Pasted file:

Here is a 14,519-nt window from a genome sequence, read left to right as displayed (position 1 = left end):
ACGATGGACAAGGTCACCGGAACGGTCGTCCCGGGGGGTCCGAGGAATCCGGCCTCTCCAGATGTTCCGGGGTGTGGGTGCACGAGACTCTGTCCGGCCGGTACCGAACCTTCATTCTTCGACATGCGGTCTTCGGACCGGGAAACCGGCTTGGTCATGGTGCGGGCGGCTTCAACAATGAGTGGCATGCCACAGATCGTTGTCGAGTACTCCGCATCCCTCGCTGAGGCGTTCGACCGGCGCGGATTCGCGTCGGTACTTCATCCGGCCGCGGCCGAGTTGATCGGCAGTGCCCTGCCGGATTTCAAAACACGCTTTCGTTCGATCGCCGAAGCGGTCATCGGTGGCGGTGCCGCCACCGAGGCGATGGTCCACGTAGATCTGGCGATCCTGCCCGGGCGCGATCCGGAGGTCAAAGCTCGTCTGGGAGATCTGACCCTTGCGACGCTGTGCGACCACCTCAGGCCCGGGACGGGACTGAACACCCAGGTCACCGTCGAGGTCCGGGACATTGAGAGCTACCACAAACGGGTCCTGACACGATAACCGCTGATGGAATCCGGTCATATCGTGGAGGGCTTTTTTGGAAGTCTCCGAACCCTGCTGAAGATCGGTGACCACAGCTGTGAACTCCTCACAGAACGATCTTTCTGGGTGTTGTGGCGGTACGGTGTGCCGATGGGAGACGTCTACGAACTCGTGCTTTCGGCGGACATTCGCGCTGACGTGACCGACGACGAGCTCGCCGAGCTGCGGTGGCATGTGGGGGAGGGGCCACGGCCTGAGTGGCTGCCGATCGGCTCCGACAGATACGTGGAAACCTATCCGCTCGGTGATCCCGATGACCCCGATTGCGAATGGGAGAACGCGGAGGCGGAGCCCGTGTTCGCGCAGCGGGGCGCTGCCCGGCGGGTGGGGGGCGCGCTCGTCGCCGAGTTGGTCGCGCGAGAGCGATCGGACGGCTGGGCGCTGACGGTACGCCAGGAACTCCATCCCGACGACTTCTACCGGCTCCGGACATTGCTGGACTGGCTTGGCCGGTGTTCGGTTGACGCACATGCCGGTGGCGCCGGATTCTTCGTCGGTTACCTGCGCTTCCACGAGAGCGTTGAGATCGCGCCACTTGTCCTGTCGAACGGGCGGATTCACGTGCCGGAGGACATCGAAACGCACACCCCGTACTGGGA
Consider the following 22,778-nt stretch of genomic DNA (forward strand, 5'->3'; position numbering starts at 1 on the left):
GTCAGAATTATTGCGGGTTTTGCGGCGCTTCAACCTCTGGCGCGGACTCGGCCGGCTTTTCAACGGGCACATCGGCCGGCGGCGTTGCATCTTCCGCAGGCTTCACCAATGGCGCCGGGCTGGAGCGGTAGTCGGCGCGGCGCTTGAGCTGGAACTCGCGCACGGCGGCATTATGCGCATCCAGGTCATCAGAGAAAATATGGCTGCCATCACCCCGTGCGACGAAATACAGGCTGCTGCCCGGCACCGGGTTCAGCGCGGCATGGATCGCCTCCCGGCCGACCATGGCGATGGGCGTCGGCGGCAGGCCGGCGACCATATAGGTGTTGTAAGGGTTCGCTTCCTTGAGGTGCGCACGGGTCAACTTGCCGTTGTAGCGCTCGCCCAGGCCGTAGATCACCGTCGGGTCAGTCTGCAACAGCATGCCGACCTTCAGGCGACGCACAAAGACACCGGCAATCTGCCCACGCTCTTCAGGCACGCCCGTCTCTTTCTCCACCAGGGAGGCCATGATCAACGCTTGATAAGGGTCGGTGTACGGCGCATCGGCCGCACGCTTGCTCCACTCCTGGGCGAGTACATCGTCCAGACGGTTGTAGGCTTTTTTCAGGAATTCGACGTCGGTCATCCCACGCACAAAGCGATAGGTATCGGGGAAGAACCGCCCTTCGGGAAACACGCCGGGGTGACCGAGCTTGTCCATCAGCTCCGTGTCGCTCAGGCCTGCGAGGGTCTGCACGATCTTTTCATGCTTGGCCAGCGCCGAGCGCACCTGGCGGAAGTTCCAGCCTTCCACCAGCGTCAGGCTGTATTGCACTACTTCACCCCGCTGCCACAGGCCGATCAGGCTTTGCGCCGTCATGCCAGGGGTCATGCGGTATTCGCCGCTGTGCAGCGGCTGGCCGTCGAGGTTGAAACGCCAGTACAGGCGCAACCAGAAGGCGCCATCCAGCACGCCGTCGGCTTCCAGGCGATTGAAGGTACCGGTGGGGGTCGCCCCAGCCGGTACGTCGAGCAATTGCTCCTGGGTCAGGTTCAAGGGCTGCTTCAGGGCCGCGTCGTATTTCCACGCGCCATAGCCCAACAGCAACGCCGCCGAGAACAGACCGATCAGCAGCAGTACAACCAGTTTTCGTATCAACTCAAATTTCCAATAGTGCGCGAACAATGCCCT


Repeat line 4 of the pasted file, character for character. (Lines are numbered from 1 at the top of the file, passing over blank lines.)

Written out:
GTCAGAATTATTGCGGGTTTTGCGGCGCTTCAACCTCTGGCGCGGACTCGGCCGGCTTTTCAACGGGCACATCGGCCGGCGGCGTTGCATCTTCCGCAGGCTTCACCAATGGCGCCGGGCTGGAGCGGTAGTCGGCGCGGCGCTTGAGCTGGAACTCGCGCACGGCGGCATTATGCGCATCCAGGTCATCAGAGAAAATATGGCTGCCATCACCCCGTGCGACGAAATACAGGCTGCTGCCCGGCACCGGGTTCAGCGCGGCATGGATCGCCTCCCGGCCGACCATGGCGATGGGCGTCGGCGGCAGGCCGGCGACCATATAGGTGTTGTAAGGGTTCGCTTCCTTGAGGTGCGCACGGGTCAACTTGCCGTTGTAGCGCTCGCCCAGGCCGTAGATCACCGTCGGGTCAGTCTGCAACAGCATGCCGACCTTCAGGCGACGCACAAAGACACCGGCAATCTGCCCACGCTCTTCAGGCACGCCCGTCTCTTTCTCCACCAGGGAGGCCATGATCAACGCTTGATAAGGGTCGGTGTACGGCGCATCGGCCGCACGCTTGCTCCACTCCTGGGCGAGTACATCGTCCAGACGGTTGTAGGCTTTTTTCAGGAATTCGACGTCGGTCATCCCACGCACAAAGCGATAGGTATCGGGGAAGAACCGCCCTTCGGGAAACACGCCGGGGTGACCGAGCTTGTCCATCAGCTCCGTGTCGCTCAGGCCTGCGAGGGTCTGCACGATCTTTTCATGCTTGGCCAGCGCCGAGCGCACCTGGCGGAAGTTCCAGCCTTCCACCAGCGTCAGGCTGTATTGCACTACTTCACCCCGCTGCCACAGGCCGATCAGGCTTTGCGCCGTCATGCCAGGGGTCATGCGGTATTCGCCGCTGTGCAGCGGCTGGCCGTCGAGGTTGAAACGCCAGTACAGGCGCAACCAGAAGGCGCCATCCAGCACGCCGTCGGCTTCCAGGCGATTGAAGGTACCGGTGGGGGTCGCCCCAGCCGGTACGTCGAGCAATTGCTCCTGGGTCAGGTTCAAGGGCTGCTTCAGGGCCGCGTCGTATTTCCACGCGCCATAGCCCAACAGCAACGCCGCCGAGAACAGACCGATCAGCAGCAGTACAACCAGTTTTCGTATCAACTCAAATTTCCAATAGTGCGCGAACAATGCCCT